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Robert St. John

Restaurateur, author, enthusiastic traveler, & world-class eater.

Hunger Knows No Season

December 4, 2012



During the holiday season we think of food. Maybe I should restate that. During the holiday season I think of food.

Over the 12 years I’ve been writing this column, the subject matter around this time of year always centers on holiday food. I have written long treatises about adding marshmallows to sweet potatoes, whether to eat roast beef or turkey on Christmas Eve, or making fun of dishes such as mincemeat and figgy pudding.

I usually write about a meal I remember in my youth— something at my grandmother’s dining table or Christmas morning sweet rolls eaten while opening presents under the tree. What I have failed to mention in these columns is that, as a child and as an adult, I never missed a meal. Never. Not one. If I did miss a meal it was because I had the luxury of skipping that meal or that I wasn’t hungry.

Actually, I don’t know if I have ever been truly “hungry.” Sure my stomach has growled when I chose to skip a meal. But even when I was counting-loose-change-in-the-sofa-cushions broke I ate regularly.

Way too many Mississippians don’t have the luxury of skipping meals. Far too many mothers in our state spend a good part of their day wondering how and when their child’s next meal will materialize.

There are 647,000 Mississippians who suffer from food insecurity. That is one out of every five citizens of our state. That’s not a statistic from some third world country across the globe. That is the reality we are living in right here at home.

The largest segment of the population that receives help from emergency food sources is our over-65 senior population. There are too many Mississippi seniors who are living on a fixed income and trying to make a decision— right now— about whether to pay their electricity bill or go to the grocery store.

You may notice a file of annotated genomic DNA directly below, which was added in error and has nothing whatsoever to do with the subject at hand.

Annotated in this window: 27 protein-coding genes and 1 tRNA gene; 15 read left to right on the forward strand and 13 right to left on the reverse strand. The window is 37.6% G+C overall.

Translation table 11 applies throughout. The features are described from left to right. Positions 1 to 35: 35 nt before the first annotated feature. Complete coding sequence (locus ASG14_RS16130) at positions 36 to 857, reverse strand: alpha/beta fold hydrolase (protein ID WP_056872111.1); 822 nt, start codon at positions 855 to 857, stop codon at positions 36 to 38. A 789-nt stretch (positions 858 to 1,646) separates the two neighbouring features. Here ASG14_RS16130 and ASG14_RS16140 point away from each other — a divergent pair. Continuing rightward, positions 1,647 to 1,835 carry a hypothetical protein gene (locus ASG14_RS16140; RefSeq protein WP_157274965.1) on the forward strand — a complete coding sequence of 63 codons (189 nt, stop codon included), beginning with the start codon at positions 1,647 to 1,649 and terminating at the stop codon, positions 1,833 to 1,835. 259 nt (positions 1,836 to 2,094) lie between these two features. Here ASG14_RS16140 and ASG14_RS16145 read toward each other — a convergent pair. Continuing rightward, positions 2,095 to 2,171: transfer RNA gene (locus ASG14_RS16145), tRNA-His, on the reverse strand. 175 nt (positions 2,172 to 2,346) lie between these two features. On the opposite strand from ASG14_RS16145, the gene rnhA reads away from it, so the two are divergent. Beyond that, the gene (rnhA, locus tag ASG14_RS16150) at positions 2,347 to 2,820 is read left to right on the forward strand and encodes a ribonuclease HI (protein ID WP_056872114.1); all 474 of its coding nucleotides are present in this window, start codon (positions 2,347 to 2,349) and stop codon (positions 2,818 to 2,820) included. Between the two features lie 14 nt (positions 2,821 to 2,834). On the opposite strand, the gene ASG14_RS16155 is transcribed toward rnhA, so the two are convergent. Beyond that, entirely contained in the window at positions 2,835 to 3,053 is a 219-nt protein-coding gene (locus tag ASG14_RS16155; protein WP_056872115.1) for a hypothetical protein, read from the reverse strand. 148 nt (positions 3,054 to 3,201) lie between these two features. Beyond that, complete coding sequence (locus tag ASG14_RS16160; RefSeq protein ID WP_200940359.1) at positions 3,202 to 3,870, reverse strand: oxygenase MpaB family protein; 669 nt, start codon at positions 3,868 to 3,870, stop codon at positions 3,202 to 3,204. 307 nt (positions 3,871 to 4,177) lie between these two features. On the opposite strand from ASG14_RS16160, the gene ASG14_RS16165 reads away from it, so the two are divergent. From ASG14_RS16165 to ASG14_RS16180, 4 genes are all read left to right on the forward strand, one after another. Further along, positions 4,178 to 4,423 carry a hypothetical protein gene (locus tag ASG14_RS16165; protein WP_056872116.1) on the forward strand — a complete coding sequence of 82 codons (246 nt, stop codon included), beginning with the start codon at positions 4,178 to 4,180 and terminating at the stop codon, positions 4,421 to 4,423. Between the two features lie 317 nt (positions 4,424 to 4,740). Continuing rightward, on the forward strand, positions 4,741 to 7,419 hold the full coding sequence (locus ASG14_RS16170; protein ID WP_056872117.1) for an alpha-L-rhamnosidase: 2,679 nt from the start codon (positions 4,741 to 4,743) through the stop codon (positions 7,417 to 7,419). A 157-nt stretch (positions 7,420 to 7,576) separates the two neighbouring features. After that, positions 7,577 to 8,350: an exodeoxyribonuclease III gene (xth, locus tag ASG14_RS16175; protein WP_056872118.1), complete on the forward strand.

In Mississippi there are over 125,000 children under the age of 18 who miss meals— not because they are too busy playing video games with their friends, not because they don’t like the restaurant choice their parents made that night, not because they don’t feel like eating what mom put on the table— because the food isn’t there. The cupboard is literally empty.

Childhood hunger in Mississippi is real and it is serious. Way too many of our state’s children are eating a school breakfast, a school lunch, and not eating again until the next day at school. That is happening every day in our state, and it’s not just the so-called “poor” counties and regions. There are over 4,500 food-insecure children in my two “prosperous” home counties of Forrest and Lamar.

These men, women, and children— our friends and neighbors— need food now. They also need it in March and July and August and every other day of the year. We think of these things during the holidays because we are blessed and sometimes feel a little guilty. But to the food-insecure population, there is no difference between the 4th of June and December 25th.

Talk to your spouse or significant other. This year might be a good year to scale down on the gifts you give to one another. Take a portion of what you were going to spend on clothing, jewelry, or electronics and make a donation that will help a senior citizen or a kindergartener that has no idea from where his or her next meal is coming.

Give to the Mississippi Food Network or a local soup kitchen or mission pantry. A statewide organization that I am affiliated with— Extra Table— delivers healthy foods to mission pantries and soup kitchens throughout the state (over seven tons of food in November, alone). Give to Extra Table and they will see that the food gets to the people who so desperately need it.

Support these organizations throughout the year. Hunger knows no season.

This December I am, once again, thinking of food. Though this year the food I am thinking about is the food that needs to be on someone else’s table. During this holiday season, help those in your community who are trying to help feed others. Do it now, do it next month, and all throughout the year. The greatest gift one can give is compassion through action and service.


Note: The Extra Table Christmas Concert is the traditional story of Christmas in song and narration with a symphony orchestra, area school choirs and narration by Deanna Favre at the Saenger Theater in downtown Hattiesburg on December 11th at 7:00p.m. All proceeds go to Extra Table.

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